Woodstock Museum will celebrate the 25th anniversary of Woodstock ‘94 Saugerties on Wednesday, Aug. 7 from 7-10 p.m. at the Senior Center, 207 Market St. There will be slide and video projections, refreshments, and live acoustic music and memories with Paul Luke Band.
It could be one of Dutchess County’s best kept secrets. The Wethersfield Estate and Gardens is off the beaten path — well, gravel road — near the village of Amenia. Just the right amount of privacy and bucolic splendor make it the perfect getaway for an early 20th century industrialist, particularly one who enjoyed horse riding and generally communing with glorious nature.
Those who begin to study this town’s most elusive character at his end rather than at his beginning, won’t ever capture Hervey White. That’s why the godfather of Woodstock has eluded so many for so long. Scholars read Hervey’s last and least honest effort, that paid-for-but-never-published “Autobiography” and consider it gospel.
The starting salary was around $5000 annually. Sound paltry? The officers also had to buy their own guns, gun belts and handcuffs.
After 35 years as the curator, guardian and cheerleader of this city’s collective past, Edwin Ford, who turned 101 on April 15, is retiring.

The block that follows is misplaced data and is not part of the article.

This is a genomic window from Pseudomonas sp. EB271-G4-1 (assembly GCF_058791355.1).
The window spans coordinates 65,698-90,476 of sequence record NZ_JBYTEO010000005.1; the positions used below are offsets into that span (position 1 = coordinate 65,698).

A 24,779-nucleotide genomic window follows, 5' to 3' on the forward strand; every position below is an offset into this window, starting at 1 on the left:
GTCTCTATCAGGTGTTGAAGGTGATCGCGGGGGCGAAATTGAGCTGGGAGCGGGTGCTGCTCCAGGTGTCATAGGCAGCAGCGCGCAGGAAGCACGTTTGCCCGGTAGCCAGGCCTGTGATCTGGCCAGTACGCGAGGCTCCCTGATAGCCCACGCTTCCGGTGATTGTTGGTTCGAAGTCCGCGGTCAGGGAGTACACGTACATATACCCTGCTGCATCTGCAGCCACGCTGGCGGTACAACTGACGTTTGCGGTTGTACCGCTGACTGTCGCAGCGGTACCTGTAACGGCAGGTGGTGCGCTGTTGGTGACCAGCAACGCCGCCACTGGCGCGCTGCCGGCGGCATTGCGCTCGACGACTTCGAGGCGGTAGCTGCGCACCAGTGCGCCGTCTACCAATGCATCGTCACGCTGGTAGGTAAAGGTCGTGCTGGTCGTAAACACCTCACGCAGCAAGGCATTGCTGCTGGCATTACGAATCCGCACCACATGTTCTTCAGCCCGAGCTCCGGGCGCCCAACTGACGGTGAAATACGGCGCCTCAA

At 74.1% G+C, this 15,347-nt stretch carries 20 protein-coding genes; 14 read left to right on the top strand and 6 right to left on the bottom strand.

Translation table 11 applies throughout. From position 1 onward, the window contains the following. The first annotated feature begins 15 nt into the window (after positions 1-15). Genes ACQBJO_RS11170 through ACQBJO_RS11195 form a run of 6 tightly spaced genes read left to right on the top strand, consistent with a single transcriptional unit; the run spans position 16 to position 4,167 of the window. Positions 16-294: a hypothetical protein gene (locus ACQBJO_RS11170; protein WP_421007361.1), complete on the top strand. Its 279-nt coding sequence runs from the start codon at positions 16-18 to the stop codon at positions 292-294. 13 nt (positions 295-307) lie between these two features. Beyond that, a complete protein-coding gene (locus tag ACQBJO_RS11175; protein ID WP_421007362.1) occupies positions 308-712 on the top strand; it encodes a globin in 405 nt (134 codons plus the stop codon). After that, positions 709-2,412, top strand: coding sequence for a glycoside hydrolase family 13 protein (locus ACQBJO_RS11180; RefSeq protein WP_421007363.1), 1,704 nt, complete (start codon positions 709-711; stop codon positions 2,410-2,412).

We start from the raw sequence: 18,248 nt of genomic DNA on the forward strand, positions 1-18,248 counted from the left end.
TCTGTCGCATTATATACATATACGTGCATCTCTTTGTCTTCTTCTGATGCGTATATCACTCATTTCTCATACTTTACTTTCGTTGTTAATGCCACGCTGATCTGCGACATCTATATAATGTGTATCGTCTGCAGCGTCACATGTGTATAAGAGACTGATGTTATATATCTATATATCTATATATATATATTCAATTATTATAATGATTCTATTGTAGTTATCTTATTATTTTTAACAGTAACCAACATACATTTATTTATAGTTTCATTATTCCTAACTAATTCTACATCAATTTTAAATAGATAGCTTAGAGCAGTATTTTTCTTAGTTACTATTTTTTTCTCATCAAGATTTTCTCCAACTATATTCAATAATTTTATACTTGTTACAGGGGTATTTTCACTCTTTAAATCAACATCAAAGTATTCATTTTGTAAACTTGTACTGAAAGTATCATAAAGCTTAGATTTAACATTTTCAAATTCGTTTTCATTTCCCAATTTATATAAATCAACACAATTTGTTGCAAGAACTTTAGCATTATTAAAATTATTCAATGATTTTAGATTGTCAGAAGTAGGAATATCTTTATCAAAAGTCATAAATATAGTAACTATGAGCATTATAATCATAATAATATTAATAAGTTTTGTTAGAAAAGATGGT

Saturday, July 13: Explore America’s oldest private homes in a National Historic Landmark village.
Byrdcliffe co-founder Jane Byrd Whitehead’s zither. John Sebastian’s custom-made leather harmonica belt. Tickets from the 1969 Woodstock Festival. These artifacts and many others, including photographs, posters, and reminiscences, are on display in the Historical Society of Woodstock (HSW) exhibit “Woodstock Music: In Tune with the Times, 1600-Present,” from June 29 to September 1, Saturdays and Sundays, 1-5 p.m.
Frances Roth and Katherine Angell opened the institute in 1946, determined to establish a school that would become “the culinary center of the nation” and believing that America could have “the best meals on earth.”
Nearly 30 years after city historian Edwin Ford first identified an African-American burial ground on Pine Street and after repeated attempts by local historians to protect the site failed, it’s finally happened.
Whenever Vivekananda went on one of his exhausting lecture tours in the US, the Leggetts would offer their guru the use of their home, Ridgely Manor, as a country refuge for a period of rest and quiet.